The house was rich in heavy colors; the walls lined with dark paintings from artists we were told were acclaimed in some way or another. On the shelves sat trinkets from Cherokee reservations while on top of the TV sat a dish of candies. Mostly, we were interested in the candy, something that didn’t sit out at our house except for at Christmastime. We didn’t know Werther’s weren’t available only at Nana’s house and that she didn’t have a secret store where she, and only she, could get them. Each time we arrived, we took a whiff of whatever was in the oven, saw what football game was on TV, snatched up some Werther’s and took our bags to our father’s old bedroom.
At the end of the long hallway that led to the bedrooms was a painting of a Native American chief who presided over that part of the house. Lit from above, his aged stare and stony demeanor scared the shit out of us. We’d often bring our tiger-filled land of make believe into the house and while the adults watched football, we would crawl on the long rug in the hallway, growling while trying not to anger the chief who loomed above us.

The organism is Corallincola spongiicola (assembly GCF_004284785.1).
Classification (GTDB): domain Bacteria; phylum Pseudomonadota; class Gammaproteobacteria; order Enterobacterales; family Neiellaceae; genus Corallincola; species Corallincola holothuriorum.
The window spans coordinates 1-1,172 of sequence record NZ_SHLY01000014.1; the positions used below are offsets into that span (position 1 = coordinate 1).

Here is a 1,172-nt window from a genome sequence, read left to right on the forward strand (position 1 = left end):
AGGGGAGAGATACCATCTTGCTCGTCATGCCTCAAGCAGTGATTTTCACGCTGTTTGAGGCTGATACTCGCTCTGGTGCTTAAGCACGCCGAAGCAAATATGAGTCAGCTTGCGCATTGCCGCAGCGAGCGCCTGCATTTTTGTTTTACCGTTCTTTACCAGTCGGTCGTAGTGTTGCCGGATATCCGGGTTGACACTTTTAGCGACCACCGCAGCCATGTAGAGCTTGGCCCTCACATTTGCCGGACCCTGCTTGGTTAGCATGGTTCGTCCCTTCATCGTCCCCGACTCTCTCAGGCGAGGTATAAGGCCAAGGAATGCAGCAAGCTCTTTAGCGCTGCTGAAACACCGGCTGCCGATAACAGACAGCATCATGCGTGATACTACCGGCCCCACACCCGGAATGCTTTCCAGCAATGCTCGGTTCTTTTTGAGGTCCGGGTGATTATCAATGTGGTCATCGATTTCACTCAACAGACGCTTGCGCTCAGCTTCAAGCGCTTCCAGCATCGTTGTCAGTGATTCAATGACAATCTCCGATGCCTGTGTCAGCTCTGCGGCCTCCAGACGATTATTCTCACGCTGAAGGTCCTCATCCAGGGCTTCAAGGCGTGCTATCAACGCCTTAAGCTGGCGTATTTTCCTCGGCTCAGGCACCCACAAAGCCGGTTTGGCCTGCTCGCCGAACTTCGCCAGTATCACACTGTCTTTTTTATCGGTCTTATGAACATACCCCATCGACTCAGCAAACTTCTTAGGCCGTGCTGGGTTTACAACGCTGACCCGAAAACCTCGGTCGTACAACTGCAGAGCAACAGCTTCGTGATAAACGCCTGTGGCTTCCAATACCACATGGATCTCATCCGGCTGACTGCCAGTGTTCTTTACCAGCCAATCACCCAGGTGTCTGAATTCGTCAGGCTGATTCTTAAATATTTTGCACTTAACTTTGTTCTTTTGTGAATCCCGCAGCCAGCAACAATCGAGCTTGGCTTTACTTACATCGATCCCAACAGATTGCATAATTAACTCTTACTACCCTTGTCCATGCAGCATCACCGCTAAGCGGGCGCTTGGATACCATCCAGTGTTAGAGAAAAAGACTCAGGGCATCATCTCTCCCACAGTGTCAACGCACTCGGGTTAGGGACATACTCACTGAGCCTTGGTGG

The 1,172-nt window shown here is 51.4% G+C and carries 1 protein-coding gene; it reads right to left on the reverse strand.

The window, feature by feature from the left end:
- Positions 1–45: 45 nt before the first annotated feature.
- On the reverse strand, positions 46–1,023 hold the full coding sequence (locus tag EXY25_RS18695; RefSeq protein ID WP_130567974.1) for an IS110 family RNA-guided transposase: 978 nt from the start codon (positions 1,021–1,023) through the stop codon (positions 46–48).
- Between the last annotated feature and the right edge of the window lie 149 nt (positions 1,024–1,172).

But as much as Nana’s house felt like a museum, it was child’s play compared to my great grandfather’s house, a place I only remember from visits to his and my great grandmother’s funerals.
Those road trips were actually that, a road trip. The suspended hour of travel to grandma’s house was just enough to have fun, put our shoes back on and get excited to see our family. But the six-hour trip to Midland, Texas was a marathon of complaining, bathroom breaks and oversized bags of snacks stockpiled as if we were the von Trapps taking to the mountains.
We rarely saw our relatives who lived in West Texas. Their lives and the lives of their children were grounded there like ours were in Dallas, so we only saw them at weddings and funerals—mostly funerals.